Unintended Consequence No. 1— ABC: Turkish troops gathering along border, preparing to stream into Iraqi Kurdistan. In order to squelch a potentially mortal threat that could possibly develop five years down the road, of course.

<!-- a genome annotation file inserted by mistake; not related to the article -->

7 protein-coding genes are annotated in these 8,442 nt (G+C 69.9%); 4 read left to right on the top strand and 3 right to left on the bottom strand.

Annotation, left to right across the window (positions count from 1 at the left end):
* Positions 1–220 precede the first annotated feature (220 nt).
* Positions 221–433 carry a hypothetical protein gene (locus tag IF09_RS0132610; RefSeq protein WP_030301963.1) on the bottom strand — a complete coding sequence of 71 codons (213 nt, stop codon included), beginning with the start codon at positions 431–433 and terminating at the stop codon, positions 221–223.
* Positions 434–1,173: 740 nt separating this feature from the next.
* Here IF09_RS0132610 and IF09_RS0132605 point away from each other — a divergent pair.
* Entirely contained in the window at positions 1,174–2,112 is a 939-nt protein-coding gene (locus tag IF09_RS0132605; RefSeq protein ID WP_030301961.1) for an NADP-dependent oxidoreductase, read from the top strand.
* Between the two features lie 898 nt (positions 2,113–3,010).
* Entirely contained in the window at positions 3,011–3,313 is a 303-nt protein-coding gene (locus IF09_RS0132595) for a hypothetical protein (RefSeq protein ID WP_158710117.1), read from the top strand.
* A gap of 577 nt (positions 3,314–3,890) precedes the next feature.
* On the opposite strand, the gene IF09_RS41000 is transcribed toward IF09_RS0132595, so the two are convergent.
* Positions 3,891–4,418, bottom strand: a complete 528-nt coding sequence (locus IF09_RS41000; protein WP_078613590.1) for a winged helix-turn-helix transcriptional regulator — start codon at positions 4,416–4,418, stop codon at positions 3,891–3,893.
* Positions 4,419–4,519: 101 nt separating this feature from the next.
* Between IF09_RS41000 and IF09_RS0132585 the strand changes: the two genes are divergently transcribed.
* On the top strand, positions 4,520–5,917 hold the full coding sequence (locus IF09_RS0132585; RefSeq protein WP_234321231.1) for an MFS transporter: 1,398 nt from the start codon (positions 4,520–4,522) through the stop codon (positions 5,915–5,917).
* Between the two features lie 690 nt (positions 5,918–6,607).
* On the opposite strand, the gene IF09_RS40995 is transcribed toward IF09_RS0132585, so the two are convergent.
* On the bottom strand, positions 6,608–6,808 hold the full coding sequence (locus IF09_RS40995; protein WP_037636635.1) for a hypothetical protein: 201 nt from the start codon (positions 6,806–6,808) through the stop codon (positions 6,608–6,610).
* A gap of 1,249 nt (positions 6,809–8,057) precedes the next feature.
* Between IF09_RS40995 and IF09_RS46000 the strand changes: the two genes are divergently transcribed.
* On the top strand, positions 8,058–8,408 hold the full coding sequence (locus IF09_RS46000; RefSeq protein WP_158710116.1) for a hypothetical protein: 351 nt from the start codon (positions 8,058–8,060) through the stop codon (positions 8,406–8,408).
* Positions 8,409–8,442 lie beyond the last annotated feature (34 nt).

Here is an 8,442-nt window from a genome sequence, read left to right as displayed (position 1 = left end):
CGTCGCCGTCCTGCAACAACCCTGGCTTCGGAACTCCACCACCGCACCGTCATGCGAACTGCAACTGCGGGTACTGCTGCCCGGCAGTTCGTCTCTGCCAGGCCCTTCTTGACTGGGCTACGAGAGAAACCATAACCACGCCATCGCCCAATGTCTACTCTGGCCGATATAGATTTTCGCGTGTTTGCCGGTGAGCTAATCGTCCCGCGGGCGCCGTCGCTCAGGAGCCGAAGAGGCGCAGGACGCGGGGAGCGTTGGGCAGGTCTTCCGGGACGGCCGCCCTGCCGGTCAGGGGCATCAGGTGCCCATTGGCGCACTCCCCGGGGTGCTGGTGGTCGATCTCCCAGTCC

At the time Gore made his statement, it received no attention whatever. [Wolf] Blitzer didn’t ask Gore to explain his remark; he showed no surprise at what Gore had said. And in its on-air promotions for the taped interview, CNN showed no sign of thinking that Gore had “made news” with his comment. Meanwhile, major papers which covered Gore’s interview completely ignored the comment. On March 10, for example, the Washington Post ran a full report about the Gore-Blitzer session. But the paper only discussed Gore’s remarks on U.S. relations with China. On March 11, the Washington Times’ Greg Pierce reviewed the interview in his “Inside Politics” column. But Pierce only mentioned what Gore had said about early campaign polling. Similarly, the AP’s dispatches about Gore’s interview completely ignored his Internet comment. And another major organ passed over Gore’s statement. On March 10, the Hotline — the widely-read, on-line digest of the day’s political news — ran extensive excerpts from the Late Edition Q-and-A’s, but omitted the Internet remark altogether. In fact, in the first two days after Gore’s appearance, no press entity remarked, in any way, on what Gore said about the Net. Gore’s comment would be critiqued, attacked, burlesqued and spun over the course of the next twenty months. But it evoked no reaction from the press — none at all — at the time Gore made it. . . .